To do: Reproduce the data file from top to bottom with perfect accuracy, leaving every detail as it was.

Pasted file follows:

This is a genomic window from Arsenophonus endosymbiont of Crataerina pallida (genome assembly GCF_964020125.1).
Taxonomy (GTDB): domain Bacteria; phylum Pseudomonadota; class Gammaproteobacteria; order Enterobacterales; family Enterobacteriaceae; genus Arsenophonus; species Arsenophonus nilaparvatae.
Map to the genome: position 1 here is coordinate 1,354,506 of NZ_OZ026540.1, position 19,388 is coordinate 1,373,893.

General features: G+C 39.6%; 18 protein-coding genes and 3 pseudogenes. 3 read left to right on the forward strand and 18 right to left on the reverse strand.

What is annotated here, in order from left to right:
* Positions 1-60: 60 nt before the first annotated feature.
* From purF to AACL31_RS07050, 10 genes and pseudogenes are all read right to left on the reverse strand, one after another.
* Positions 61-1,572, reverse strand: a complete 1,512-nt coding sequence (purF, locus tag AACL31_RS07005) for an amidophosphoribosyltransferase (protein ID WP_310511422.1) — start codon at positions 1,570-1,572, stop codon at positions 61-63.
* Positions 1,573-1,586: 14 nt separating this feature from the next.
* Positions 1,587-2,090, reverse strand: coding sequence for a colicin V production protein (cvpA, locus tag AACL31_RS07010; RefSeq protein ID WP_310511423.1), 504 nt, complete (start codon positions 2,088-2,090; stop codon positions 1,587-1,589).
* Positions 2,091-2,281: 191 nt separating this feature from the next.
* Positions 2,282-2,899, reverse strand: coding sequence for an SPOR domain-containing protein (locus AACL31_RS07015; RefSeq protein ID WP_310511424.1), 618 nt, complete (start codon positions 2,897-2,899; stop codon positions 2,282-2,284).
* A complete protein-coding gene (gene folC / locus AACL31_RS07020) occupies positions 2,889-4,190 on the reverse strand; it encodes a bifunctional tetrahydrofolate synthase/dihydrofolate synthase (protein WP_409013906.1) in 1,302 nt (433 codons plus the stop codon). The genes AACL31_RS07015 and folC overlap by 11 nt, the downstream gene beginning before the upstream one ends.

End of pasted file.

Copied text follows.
This is a genomic window from Arsenophonus endosymbiont of Crataerina pallida (genome assembly GCF_964020125.1).
Taxonomy (GTDB): domain Bacteria; phylum Pseudomonadota; class Gammaproteobacteria; order Enterobacterales; family Enterobacteriaceae; genus Arsenophonus; species Arsenophonus nilaparvatae.
Map to the genome: position 1 here is coordinate 1,354,506 of NZ_OZ026540.1, position 19,388 is coordinate 1,373,893.

General features: G+C 39.6%; 18 protein-coding genes and 3 pseudogenes. 3 read left to right on the forward strand and 18 right to left on the reverse strand.

What is annotated here, in order from left to right:
* Positions 1-60: 60 nt before the first annotated feature.
* From purF to AACL31_RS07050, 10 genes and pseudogenes are all read right to left on the reverse strand, one after another.
* Positions 61-1,572, reverse strand: a complete 1,512-nt coding sequence (purF, locus tag AACL31_RS07005) for an amidophosphoribosyltransferase (protein ID WP_310511422.1) — start codon at positions 1,570-1,572, stop codon at positions 61-63.
* Positions 1,573-1,586: 14 nt separating this feature from the next.
* Positions 1,587-2,090, reverse strand: coding sequence for a colicin V production protein (cvpA, locus tag AACL31_RS07010; RefSeq protein ID WP_310511423.1), 504 nt, complete (start codon positions 2,088-2,090; stop codon positions 1,587-1,589).
* Positions 2,091-2,281: 191 nt separating this feature from the next.
* Positions 2,282-2,899, reverse strand: coding sequence for an SPOR domain-containing protein (locus AACL31_RS07015; RefSeq protein ID WP_310511424.1), 618 nt, complete (start codon positions 2,897-2,899; stop codon positions 2,282-2,284).
* A complete protein-coding gene (gene folC / locus AACL31_RS07020) occupies positions 2,889-4,190 on the reverse strand; it encodes a bifunctional tetrahydrofolate synthase/dihydrofolate synthase (protein WP_409013906.1) in 1,302 nt (433 codons plus the stop codon). The genes AACL31_RS07015 and folC overlap by 11 nt, the downstream gene beginning before the upstream one ends.